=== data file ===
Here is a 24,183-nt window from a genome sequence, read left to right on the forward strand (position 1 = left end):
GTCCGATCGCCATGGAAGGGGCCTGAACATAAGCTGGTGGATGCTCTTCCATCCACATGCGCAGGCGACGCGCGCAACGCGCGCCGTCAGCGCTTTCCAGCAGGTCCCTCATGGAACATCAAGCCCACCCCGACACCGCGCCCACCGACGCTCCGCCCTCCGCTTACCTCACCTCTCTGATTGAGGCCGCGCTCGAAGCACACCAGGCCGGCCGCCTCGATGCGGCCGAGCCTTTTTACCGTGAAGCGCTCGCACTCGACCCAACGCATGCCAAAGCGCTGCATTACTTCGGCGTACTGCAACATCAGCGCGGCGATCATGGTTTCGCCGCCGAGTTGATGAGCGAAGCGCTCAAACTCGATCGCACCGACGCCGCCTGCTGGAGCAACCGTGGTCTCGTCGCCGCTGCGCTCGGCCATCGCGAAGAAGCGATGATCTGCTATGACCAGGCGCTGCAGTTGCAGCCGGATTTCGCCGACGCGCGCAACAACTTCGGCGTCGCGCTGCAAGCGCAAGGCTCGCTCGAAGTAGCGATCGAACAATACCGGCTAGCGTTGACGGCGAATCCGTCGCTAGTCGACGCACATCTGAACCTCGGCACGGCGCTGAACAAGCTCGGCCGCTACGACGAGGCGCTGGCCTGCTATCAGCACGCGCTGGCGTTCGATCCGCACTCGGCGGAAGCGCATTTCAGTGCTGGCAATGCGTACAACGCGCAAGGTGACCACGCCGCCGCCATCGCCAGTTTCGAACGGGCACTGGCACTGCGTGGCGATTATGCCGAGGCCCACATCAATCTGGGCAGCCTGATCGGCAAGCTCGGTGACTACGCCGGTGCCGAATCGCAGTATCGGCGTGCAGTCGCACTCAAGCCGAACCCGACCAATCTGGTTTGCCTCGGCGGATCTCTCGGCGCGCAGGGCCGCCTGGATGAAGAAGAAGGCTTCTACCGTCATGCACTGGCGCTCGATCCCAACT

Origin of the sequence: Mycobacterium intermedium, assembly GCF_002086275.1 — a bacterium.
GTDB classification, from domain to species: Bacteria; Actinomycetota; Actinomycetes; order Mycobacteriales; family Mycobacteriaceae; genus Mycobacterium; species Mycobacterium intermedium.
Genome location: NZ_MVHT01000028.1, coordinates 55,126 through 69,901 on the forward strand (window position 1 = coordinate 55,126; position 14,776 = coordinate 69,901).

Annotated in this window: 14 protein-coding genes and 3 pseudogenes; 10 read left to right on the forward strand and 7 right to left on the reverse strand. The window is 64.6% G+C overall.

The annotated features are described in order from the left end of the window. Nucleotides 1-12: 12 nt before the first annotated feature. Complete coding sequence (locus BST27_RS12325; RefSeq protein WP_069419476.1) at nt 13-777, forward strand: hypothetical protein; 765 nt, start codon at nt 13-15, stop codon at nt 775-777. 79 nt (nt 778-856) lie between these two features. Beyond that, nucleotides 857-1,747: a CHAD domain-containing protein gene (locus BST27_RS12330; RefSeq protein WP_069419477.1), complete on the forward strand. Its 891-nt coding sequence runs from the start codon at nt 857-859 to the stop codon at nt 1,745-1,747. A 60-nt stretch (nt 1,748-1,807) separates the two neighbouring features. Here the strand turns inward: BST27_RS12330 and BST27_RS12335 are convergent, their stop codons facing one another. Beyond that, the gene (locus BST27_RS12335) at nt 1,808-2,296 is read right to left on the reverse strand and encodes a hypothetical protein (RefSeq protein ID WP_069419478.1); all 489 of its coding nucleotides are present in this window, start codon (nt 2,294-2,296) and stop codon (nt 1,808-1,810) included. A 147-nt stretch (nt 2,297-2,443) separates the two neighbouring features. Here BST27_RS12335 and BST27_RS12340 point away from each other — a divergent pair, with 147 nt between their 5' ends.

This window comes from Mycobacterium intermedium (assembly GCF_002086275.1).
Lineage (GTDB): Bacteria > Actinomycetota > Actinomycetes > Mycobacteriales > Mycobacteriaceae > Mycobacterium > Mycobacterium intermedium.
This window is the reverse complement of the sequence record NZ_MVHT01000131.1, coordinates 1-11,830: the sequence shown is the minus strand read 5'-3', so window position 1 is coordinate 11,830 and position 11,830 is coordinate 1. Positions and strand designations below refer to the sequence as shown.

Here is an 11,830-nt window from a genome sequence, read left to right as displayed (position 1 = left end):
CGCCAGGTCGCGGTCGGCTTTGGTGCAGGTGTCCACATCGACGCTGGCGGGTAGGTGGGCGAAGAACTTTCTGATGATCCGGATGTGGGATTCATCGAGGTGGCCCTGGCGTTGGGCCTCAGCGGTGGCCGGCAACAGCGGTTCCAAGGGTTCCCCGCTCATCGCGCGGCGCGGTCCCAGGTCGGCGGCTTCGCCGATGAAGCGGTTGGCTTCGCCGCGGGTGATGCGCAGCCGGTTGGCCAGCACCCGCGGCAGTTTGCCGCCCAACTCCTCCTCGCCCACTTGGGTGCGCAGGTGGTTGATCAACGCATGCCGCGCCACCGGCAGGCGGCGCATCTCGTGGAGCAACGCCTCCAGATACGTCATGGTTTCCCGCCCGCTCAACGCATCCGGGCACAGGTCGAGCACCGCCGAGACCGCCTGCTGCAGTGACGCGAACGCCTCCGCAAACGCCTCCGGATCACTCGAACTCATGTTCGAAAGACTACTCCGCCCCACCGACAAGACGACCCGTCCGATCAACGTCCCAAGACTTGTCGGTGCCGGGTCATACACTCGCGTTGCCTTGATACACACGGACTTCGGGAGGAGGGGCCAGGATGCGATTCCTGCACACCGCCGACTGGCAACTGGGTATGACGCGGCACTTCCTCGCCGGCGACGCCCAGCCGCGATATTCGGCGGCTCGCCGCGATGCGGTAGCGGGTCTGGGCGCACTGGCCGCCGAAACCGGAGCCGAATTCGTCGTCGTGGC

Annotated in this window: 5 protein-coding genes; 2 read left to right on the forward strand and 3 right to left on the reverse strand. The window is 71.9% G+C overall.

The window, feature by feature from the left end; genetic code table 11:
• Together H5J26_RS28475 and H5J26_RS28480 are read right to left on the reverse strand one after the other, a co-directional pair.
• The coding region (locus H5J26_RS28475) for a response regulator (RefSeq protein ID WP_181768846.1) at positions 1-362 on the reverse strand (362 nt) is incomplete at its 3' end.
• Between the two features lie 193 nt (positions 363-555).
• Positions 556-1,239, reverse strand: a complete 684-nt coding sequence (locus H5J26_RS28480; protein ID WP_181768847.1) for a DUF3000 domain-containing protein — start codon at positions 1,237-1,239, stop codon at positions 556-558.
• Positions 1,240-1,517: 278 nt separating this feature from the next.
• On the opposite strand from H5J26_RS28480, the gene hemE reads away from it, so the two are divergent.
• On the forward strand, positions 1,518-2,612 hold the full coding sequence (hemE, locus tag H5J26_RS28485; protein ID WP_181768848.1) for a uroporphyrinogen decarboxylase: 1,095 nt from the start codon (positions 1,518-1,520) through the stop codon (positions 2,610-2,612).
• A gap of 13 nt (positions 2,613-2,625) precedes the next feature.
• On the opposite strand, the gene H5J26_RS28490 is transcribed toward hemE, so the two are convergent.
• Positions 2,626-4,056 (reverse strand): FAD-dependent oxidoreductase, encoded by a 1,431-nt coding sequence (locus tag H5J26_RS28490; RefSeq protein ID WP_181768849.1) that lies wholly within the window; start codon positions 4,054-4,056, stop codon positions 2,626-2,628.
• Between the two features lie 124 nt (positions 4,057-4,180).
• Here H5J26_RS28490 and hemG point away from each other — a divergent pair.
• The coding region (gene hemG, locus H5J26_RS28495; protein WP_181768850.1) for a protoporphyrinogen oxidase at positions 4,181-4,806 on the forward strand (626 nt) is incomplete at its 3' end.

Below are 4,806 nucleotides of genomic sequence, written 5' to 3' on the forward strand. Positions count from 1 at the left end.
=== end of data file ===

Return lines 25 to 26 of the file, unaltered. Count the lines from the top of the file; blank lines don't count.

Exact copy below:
• Between the two features lie 124 nt (positions 4,057-4,180).
• Here H5J26_RS28490 and hemG point away from each other — a divergent pair.